“After years of inaction, Fort Worth, the land of pickup trucks and SUVs, may finally be ready to pump some air into the tires of a citywide bike system.”
— Fort Worth Weekly, May 13
Fort Worth observed national Bike to Work Day on Friday and, judging from this year’s turnout, compared to last year, the city and a core group of activist cyclists may be making some progress toward turning Cowtown into a more bicycle-friendly metropolis.
Dick Ruddell, president of the The T (the Fort Worth Transportation Authority), and Betsy Price, Tarrant County tax assessor/collector, were among a group of 60 to 75 cyclists who rode from their homes, rendezvoused at the new downtown campus of Tarrant County College (formerly Radio Shack headquarters) at 7:55 a.m. and pedaled through downtown to the Intermodal Transportation Center escorted by members of the Fort Worth police bicycle patrol. (Check out Gordon Dickson’s coverage of the event for the Star-Telegram.)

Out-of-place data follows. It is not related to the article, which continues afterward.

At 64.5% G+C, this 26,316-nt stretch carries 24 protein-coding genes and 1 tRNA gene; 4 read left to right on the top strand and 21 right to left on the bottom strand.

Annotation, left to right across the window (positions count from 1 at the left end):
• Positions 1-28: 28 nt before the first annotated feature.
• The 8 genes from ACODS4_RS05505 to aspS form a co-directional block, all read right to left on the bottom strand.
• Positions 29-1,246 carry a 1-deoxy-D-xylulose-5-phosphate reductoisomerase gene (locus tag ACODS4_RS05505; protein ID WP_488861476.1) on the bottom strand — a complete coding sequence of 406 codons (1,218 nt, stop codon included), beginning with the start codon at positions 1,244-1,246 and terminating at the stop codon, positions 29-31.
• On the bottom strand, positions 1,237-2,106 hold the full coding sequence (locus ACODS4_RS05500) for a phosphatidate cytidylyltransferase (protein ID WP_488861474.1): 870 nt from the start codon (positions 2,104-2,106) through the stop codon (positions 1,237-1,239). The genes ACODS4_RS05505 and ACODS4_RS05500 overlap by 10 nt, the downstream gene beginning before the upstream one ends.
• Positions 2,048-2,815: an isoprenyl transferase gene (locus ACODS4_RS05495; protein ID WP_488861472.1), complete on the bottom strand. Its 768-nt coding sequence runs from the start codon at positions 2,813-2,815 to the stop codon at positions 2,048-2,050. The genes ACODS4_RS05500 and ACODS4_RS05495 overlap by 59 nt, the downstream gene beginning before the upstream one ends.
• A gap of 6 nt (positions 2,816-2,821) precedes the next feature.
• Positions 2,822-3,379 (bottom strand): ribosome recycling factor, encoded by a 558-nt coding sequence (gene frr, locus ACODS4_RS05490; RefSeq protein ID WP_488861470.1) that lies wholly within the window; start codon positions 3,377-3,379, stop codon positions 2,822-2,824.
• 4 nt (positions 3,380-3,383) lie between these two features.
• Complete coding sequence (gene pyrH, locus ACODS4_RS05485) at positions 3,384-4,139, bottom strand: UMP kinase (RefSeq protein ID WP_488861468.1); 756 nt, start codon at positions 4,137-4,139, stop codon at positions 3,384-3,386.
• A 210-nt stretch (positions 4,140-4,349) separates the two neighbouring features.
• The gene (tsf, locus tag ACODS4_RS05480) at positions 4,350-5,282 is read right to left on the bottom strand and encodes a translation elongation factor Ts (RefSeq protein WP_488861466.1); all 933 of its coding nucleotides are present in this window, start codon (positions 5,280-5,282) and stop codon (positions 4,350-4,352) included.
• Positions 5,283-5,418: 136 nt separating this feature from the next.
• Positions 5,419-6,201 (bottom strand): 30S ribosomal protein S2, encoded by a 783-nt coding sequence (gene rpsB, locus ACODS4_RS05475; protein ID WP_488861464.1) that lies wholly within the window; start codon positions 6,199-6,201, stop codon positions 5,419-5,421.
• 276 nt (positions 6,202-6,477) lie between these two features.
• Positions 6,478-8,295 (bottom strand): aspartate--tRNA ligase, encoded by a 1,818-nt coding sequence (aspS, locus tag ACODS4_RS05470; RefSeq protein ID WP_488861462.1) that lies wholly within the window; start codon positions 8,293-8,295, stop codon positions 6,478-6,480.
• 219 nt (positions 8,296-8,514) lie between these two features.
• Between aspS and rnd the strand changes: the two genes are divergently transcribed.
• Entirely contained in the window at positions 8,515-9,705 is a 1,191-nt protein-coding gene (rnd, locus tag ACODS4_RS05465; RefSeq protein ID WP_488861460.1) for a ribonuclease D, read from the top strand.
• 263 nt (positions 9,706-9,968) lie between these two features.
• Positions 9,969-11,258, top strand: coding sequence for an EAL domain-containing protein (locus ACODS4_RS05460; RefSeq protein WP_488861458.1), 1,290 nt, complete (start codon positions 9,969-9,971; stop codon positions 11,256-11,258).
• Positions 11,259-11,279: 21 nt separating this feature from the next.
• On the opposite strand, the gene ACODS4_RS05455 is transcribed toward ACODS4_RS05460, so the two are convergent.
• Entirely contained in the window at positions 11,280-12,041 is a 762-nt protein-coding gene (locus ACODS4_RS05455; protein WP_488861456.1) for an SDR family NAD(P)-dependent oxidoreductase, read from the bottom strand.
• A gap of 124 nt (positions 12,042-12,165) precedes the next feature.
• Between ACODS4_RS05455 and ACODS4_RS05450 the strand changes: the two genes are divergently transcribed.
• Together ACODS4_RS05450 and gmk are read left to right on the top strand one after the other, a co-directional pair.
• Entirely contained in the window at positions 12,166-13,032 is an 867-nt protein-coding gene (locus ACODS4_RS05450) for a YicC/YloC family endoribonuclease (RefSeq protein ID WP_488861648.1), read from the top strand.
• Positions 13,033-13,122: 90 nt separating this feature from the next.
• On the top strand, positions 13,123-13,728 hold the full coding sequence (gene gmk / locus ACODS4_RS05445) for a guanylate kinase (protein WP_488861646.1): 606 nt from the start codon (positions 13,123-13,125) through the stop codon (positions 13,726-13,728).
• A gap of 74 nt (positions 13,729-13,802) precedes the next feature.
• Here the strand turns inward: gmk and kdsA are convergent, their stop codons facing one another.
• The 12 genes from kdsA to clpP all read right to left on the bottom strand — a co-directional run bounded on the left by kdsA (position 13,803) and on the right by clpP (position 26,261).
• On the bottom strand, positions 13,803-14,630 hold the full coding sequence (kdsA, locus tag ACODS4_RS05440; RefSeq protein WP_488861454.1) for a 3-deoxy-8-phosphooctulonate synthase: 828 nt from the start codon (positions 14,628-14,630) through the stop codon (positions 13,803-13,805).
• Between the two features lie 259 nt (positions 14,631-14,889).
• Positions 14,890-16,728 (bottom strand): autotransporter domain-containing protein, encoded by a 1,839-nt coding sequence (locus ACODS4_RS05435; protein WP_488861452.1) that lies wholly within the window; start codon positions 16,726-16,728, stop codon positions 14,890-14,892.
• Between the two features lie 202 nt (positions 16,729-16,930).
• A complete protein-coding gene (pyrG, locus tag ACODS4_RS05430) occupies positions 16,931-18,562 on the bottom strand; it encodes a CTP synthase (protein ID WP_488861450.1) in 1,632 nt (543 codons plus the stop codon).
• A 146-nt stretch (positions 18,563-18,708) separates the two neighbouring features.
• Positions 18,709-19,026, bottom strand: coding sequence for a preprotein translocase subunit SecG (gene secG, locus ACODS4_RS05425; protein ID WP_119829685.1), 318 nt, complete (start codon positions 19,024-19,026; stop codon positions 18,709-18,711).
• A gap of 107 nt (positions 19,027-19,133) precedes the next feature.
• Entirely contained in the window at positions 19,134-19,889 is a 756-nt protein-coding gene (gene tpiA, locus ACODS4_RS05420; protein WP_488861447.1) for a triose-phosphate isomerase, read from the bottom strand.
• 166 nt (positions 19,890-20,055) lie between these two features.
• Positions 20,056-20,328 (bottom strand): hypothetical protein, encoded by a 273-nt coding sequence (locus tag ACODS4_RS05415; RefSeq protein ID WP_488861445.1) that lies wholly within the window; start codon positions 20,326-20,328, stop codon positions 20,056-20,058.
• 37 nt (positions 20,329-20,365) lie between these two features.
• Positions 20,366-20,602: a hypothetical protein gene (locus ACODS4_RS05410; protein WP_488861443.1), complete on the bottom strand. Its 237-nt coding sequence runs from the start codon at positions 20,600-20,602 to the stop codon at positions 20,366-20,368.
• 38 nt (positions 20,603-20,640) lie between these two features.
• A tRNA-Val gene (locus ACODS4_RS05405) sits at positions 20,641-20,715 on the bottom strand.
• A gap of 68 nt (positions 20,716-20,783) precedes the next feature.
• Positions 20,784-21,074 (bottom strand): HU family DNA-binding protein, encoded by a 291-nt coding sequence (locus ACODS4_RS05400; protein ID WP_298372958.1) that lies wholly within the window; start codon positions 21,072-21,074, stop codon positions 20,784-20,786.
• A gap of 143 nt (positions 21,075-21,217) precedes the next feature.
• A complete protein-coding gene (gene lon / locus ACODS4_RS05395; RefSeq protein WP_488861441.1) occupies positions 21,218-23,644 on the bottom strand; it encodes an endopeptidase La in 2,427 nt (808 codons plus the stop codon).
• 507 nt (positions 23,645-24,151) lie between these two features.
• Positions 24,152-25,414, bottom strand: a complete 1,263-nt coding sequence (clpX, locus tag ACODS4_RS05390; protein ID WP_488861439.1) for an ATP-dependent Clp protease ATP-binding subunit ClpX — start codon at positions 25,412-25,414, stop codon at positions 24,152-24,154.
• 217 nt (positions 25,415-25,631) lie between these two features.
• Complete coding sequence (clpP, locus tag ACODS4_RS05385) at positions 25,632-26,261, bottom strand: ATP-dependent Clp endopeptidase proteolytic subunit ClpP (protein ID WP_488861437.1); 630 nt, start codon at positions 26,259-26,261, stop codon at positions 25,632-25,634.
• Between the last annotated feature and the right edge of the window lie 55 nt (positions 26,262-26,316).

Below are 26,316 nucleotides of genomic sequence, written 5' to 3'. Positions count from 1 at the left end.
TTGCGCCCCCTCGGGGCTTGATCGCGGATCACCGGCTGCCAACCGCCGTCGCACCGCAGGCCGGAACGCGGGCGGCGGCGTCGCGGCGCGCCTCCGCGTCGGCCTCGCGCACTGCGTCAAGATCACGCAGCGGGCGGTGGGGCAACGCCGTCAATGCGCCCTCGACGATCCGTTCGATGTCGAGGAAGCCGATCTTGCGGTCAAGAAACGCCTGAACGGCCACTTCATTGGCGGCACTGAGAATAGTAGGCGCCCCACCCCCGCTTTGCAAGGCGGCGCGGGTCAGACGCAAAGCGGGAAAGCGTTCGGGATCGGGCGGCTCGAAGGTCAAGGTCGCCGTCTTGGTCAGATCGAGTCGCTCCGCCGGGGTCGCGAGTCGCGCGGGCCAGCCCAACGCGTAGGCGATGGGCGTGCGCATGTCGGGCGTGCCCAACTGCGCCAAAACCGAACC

It was hardly a “critical mass” ride, like those that have paralyzed motorized traffic in such cities as San Francisco. But the turnout was a lot more encouraging than last year, Ruddell said, when only four cyclists turned up for a similar Bike to Work Day event.
As noted in an article in the current issue of Fort Worth Weekly, the city now has an ambitious plan to get people out of their cars, pickups and SUVs and onto bicycles.
“It’s a $113 million, 20- to 30-year scheme for various kinds of bikeways, from riverside trails to heavily trafficked streets, that would enable Cowtonians to ride their two-wheelers not only to parks but also to work, to the store, and even to Dallas,” the Fort Worth Weekly said. “After a few more tweaks, officials hope to take it to the city council for approval in late summer and then to start looking for regional, state, and federal grants to help fund the work.”
The city estimates that only about 0.2 percent of Fort Worth’s 720,000 residents currently ride their bikes to work. By comparison, in Austin, the state’s most active bike-commuting city, about 1 percent of the population rides to work on bicycles.